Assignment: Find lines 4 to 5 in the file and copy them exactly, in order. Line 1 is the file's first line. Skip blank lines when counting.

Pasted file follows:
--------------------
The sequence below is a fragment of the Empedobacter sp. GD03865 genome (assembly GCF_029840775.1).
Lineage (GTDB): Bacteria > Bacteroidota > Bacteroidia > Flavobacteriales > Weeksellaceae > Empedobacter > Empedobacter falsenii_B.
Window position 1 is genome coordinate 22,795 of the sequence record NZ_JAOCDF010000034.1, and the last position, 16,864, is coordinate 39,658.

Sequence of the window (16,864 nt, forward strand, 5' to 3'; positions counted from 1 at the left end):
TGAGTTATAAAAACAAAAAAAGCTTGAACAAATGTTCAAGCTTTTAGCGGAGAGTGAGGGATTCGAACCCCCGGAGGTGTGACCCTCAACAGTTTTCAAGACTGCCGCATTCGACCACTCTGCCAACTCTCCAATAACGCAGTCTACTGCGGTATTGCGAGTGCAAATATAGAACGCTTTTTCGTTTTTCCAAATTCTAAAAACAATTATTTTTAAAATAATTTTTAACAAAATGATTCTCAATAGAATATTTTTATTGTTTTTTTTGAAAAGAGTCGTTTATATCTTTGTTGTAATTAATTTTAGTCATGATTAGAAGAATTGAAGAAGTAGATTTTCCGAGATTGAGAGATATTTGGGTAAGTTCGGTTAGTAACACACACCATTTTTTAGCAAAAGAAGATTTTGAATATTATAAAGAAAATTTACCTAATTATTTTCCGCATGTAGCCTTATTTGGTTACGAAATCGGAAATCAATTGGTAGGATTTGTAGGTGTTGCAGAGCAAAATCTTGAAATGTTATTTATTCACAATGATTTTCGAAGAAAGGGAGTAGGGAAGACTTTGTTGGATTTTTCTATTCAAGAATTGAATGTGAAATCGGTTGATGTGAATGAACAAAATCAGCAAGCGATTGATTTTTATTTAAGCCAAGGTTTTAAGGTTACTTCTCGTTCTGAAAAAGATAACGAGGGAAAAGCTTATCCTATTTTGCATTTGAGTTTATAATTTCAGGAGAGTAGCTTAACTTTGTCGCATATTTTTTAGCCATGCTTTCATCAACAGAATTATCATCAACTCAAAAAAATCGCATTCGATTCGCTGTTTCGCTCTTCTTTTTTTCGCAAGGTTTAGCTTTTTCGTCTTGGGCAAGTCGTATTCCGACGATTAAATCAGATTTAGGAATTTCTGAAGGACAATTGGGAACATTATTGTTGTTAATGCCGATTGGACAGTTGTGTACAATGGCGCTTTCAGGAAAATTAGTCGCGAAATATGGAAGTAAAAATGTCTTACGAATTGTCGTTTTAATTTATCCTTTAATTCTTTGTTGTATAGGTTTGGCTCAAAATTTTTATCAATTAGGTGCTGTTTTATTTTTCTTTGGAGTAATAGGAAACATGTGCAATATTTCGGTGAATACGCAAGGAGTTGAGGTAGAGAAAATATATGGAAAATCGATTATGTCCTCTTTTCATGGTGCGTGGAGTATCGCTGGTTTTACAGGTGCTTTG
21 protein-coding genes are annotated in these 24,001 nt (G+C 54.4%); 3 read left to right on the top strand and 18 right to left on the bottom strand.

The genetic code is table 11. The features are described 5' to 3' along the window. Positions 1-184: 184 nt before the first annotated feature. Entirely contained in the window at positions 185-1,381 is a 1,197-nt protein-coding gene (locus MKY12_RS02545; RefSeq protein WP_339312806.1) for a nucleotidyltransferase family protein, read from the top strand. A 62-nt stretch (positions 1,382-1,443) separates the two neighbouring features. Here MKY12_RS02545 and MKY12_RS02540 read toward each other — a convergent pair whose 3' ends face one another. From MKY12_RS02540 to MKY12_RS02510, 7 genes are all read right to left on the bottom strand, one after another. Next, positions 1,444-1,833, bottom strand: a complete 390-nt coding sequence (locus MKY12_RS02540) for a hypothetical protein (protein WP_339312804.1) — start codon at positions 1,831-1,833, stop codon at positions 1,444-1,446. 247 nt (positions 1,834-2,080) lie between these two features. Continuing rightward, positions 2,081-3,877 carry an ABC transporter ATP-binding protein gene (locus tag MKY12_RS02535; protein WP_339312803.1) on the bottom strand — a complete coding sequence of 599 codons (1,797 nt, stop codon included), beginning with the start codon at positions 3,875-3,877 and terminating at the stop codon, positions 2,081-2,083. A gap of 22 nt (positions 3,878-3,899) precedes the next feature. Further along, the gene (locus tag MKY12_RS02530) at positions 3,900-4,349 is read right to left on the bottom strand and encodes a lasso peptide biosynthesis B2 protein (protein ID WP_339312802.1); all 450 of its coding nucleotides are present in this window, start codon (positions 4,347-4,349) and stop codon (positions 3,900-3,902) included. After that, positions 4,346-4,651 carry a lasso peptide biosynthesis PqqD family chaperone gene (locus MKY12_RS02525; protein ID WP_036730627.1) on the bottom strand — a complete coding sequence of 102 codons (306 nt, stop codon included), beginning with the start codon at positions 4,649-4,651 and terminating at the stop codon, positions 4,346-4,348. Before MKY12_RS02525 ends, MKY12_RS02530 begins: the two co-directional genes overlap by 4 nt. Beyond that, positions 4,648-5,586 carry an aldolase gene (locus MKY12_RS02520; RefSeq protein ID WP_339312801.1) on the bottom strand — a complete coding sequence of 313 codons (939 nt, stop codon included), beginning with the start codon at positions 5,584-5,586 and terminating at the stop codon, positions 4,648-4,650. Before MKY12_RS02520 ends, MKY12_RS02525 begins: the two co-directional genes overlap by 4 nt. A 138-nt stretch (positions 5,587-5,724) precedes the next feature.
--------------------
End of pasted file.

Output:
Sequence of the window (16,864 nt, forward strand, 5' to 3'; positions counted from 1 at the left end):
TGAGTTATAAAAACAAAAAAAGCTTGAACAAATGTTCAAGCTTTTAGCGGAGAGTGAGGGATTCGAACCCCCGGAGGTGTGACCCTCAACAGTTTTCAAGACTGCCGCATTCGACCACTCTGCCAACTCTCCAATAACGCAGTCTACTGCGGTATTGCGAGTGCAAATATAGAACGCTTTTTCGTTTTTCCAAATTCTAAAAACAATTATTTTTAAAATAATTTTTAACAAAATGATTCTCAATAGAATATTTTTATTGTTTTTTTTGAAAAGAGTCGTTTATATCTTTGTTGTAATTAATTTTAGTCATGATTAGAAGAATTGAAGAAGTAGATTTTCCGAGATTGAGAGATATTTGGGTAAGTTCGGTTAGTAACACACACCATTTTTTAGCAAAAGAAGATTTTGAATATTATAAAGAAAATTTACCTAATTATTTTCCGCATGTAGCCTTATTTGGTTACGAAATCGGAAATCAATTGGTAGGATTTGTAGGTGTTGCAGAGCAAAATCTTGAAATGTTATTTATTCACAATGATTTTCGAAGAAAGGGAGTAGGGAAGACTTTGTTGGATTTTTCTATTCAAGAATTGAATGTGAAATCGGTTGATGTGAATGAACAAAATCAGCAAGCGATTGATTTTTATTTAAGCCAAGGTTTTAAGGTTACTTCTCGTTCTGAAAAAGATAACGAGGGAAAAGCTTATCCTATTTTGCATTTGAGTTTATAATTTCAGGAGAGTAGCTTAACTTTGTCGCATATTTTTTAGCCATGCTTTCATCAACAGAATTATCATCAACTCAAAAAAATCGCATTCGATTCGCTGTTTCGCTCTTCTTTTTTTCGCAAGGTTTAGCTTTTTCGTCTTGGGCAAGTCGTATTCCGACGATTAAATCAGATTTAGGAATTTCTGAAGGACAATTGGGAACATTATTGTTGTTAATGCCGATTGGACAGTTGTGTACAATGGCGCTTTCAGGAAAATTAGTCGCGAAATATGGAAGTAAAAATGTCTTACGAATTGTCGTTTTAATTTATCCTTTAATTCTTTGTTGTATAGGTTTGGCTCAAAATTTTTATCAATTAGGTGCTGTTTTATTTTTCTTTGGAGTAATAGGAAACATGTGCAATATTTCGGTGAATACGCAAGGAGTTGAGGTAGAGAAAATATATGGAAAATCGATTATGTCCTCTTTTCATGGTGCGTGGAGTATCGCTGGTTTTACAGGTGCTTTG